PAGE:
Review: THOR: THE DARK WORLD (2013) | Casey's Movie Mania | Movie Reviews, Features & Others

Saturday, 2 November 2013

Review: THOR: THE DARK WORLD (2013)

Despite some wobbly first hour, THOR: THE DARK WORLD grows more fun and entertaining once Thor and Loki join forces. 


When IRON MAN 3 began the second phase of Marvel Studios after the post-AVENGERS success on the early summer of 2013, everyone were hoping a lot. While I admitted that IRON MAN 3 was daring enough to play around with the plot, it didn't work well for me. Basically, IRON MAN 3 ended up somewhat as a disappointment. That was the initial fear when I first saw the trailer for THOR: THE DARK WORLD. It looked good enough as a comic-book movie blockbuster but at the same time it could end up just like IRON MAN 3. But upon finally watching it, I'm relieved that THOR: THE DARK WORLD is so much better than the misguided IRON MAN 3.
WHAT IS IT ALL ABOUT?

THOR: THE DARK WORLD begins with Odin's (Anthony Hopkins) narration as he recalls the battle between the Asgard and an evil race known as the Dark Elves. During the war which is led by King Bor (Tony Curran), he and the Asgardians manage to foil the Dark Elves' plan on using an energy force known as Aether to conquer Asgard. As a result, the remaining survivors of the Dark Elves, led by Malekith (Christopher Eccleston), are suspended for centuries and the Aether is buried somewhere deep down in a secret place.

Cut to the present in Asgard, Thor (Chris Hemsworth) and his Asgardian warriors find themselves occupied on the battlefields against their enemies. Meanwhile, Loki (Tom Hiddleston) is now sentenced to prison after his evil plan squandered at New York in THE AVENGERS (2012). Things start to go wrong when Jane Foster (Natalie Portman) discovers something extraordinary at an abandoned factory back on Earth. During her investigation, she gets sucked into a vortex and enters into another dimension in which she is infected by the Aether. Because of this, Malekith and the rest of the Dark Elves are awakened. Their mission is to locate Foster in order to obtain the Aether at all cost. As the war begins to strike again in Asgard, it's up to Thor to save the day.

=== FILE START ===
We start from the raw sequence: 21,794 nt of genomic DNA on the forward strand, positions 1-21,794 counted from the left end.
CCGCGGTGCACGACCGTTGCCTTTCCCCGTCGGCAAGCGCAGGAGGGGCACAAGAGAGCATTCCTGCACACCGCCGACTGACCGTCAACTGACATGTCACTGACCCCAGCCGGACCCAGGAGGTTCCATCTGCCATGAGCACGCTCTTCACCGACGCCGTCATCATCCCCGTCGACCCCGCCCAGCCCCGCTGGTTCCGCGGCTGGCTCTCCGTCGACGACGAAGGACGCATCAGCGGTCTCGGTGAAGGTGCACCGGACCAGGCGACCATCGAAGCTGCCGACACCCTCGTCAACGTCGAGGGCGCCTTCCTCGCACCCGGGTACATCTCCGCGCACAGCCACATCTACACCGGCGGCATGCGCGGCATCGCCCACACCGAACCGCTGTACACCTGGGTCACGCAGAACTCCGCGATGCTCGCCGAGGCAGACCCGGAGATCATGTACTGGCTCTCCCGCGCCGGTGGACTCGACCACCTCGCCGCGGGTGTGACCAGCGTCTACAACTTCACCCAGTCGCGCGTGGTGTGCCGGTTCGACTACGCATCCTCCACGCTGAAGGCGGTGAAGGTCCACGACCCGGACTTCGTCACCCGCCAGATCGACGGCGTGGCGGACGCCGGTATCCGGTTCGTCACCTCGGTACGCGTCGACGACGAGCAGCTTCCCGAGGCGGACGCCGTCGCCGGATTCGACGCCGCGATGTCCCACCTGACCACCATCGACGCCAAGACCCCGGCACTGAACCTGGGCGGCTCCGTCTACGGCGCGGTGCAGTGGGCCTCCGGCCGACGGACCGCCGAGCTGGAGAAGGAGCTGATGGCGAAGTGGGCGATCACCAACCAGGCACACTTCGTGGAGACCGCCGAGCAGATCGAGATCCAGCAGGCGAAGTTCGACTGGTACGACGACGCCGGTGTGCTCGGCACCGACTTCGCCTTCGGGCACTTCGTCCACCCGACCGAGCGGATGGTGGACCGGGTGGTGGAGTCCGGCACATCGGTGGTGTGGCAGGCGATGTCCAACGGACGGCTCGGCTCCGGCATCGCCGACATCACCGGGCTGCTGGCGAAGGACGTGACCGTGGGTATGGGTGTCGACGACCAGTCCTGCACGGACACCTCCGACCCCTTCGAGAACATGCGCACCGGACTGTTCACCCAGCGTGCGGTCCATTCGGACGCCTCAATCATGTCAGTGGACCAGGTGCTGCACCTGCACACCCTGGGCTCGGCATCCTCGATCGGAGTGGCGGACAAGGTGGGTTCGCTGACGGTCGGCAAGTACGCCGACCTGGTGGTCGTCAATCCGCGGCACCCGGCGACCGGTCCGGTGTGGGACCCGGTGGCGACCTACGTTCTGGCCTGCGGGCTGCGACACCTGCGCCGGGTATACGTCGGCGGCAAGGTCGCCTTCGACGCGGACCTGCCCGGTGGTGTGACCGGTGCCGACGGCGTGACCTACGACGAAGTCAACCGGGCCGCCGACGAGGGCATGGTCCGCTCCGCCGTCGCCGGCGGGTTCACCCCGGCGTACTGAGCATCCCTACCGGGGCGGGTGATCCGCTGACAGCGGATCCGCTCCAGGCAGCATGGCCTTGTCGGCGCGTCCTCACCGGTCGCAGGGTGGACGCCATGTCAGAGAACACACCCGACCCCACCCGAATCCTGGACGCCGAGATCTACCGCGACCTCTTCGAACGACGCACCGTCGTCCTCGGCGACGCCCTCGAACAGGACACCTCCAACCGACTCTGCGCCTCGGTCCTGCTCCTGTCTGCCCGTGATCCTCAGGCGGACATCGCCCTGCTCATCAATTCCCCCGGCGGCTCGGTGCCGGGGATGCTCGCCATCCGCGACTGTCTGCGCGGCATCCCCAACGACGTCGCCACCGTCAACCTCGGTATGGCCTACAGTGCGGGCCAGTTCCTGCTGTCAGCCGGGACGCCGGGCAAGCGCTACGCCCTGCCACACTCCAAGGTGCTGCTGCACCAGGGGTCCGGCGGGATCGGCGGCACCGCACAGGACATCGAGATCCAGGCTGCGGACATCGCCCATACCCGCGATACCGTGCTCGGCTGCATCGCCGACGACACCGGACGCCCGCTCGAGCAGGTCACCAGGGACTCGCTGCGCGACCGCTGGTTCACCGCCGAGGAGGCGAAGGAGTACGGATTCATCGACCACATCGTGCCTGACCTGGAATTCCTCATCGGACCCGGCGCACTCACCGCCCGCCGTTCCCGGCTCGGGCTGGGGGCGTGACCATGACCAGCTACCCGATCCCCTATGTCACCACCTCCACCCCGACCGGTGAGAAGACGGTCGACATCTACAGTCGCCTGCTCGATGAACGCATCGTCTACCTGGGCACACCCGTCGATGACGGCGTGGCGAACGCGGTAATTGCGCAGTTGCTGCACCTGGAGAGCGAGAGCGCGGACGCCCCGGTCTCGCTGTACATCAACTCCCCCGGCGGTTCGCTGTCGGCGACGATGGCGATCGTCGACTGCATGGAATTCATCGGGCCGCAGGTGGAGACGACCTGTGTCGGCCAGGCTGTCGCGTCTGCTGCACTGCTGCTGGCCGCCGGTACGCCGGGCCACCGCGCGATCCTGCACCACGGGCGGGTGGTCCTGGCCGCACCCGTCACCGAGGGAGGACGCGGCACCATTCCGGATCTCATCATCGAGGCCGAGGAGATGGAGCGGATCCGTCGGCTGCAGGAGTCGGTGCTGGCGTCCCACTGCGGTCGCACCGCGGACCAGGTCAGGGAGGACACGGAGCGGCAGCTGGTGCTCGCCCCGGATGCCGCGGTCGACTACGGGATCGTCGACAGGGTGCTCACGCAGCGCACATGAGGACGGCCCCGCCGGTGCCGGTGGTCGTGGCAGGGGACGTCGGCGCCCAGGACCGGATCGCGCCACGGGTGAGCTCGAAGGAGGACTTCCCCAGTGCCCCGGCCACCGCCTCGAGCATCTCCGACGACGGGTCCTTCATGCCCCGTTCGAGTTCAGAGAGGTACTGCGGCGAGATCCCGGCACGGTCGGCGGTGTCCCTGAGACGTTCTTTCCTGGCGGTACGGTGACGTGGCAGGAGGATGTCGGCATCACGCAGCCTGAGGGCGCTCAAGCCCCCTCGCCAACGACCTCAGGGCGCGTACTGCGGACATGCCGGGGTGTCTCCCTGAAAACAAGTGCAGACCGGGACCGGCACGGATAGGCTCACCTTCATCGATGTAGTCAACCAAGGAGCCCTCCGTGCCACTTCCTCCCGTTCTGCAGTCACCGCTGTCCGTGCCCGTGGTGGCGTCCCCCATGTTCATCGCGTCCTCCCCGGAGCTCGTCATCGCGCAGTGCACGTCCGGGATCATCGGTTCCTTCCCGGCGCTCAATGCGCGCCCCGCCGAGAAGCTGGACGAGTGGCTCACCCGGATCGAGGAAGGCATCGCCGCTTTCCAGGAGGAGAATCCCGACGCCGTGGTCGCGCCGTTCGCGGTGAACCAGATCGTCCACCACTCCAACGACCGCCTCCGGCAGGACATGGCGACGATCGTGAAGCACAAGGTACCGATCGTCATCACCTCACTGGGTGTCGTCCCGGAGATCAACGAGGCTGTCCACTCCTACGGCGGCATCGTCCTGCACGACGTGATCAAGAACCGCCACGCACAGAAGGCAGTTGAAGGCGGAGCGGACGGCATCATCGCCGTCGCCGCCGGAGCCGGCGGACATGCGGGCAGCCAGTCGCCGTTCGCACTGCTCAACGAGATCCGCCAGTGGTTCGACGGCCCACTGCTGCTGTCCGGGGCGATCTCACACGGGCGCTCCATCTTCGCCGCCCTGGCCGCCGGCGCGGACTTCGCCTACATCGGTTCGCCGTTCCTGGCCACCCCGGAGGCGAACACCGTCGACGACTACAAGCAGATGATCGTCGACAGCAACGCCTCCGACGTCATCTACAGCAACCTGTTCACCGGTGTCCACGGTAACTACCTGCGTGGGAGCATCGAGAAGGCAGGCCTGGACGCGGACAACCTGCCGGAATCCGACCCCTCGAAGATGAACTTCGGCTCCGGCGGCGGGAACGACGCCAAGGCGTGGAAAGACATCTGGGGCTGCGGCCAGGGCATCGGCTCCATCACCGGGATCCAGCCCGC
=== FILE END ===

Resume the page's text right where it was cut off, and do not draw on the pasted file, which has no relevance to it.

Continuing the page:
THE GOOD STUFF
 
Alan Taylor's direction is mostly efficient that balances the fantastical element, action, drama, romance and comedy in a slick package. In fact, this sequel has some of the funniest set-pieces ever seen in the recent Marvel movies. Most of the fun of course goes to the scene-stealing performance from Tom Hiddleston's Loki. He's always fun to watch for whenever he's on the screen and much more so once he join forces with Thor. Speaking of Thor, Chris Hemsworth is as solid and charming as always. The rest of the supporting actors are equally commendable including the sweet-looking Natalie Portman and a hilarious turn by Stellan Skarsgard as Dr. Erik Selvig. Even some of the characters from the first THOR (2011) are given ample chances to shine through, such as Anthony Hopkins as Odin and Rene Russo as Frigga.

All the production values are first-rate, and so does the elaborate special effects that are visually appealing and spectacular.

MOST MEMORABLE MOMENT(S)
 
The climactic finale at the Greenwich, London in which Thor battles against Malekith. Along the process, the scene is also entertaining in the way how the filmmakers make fun of the concept of multiple dimensions.

THE BAD STUFF
  
The first hour of the movie is rather haphazard, while some of the action sequences are edited too fast for us to enjoy the moments. Christopher Eccleston, who plays the main villain Malekith, is bland and disappointing. Overall, I wasn't really too fond of the Dark Elves.
  
FINAL WORDS

THOR: THE DARK WORLD is undoubtedly a worthy sequel to Kenneth Branagh's THOR. Likewise, remember to stay tuned for not one, but two teasers within the end credits.

2 comments:

Charlie Green said...

Nice review Casey!

caseymoviemania said...

Thanks a lot, Charlie. I'm glad that the sequel to "Thor" still retains its winning combination of charisma, wits, comedy and good action.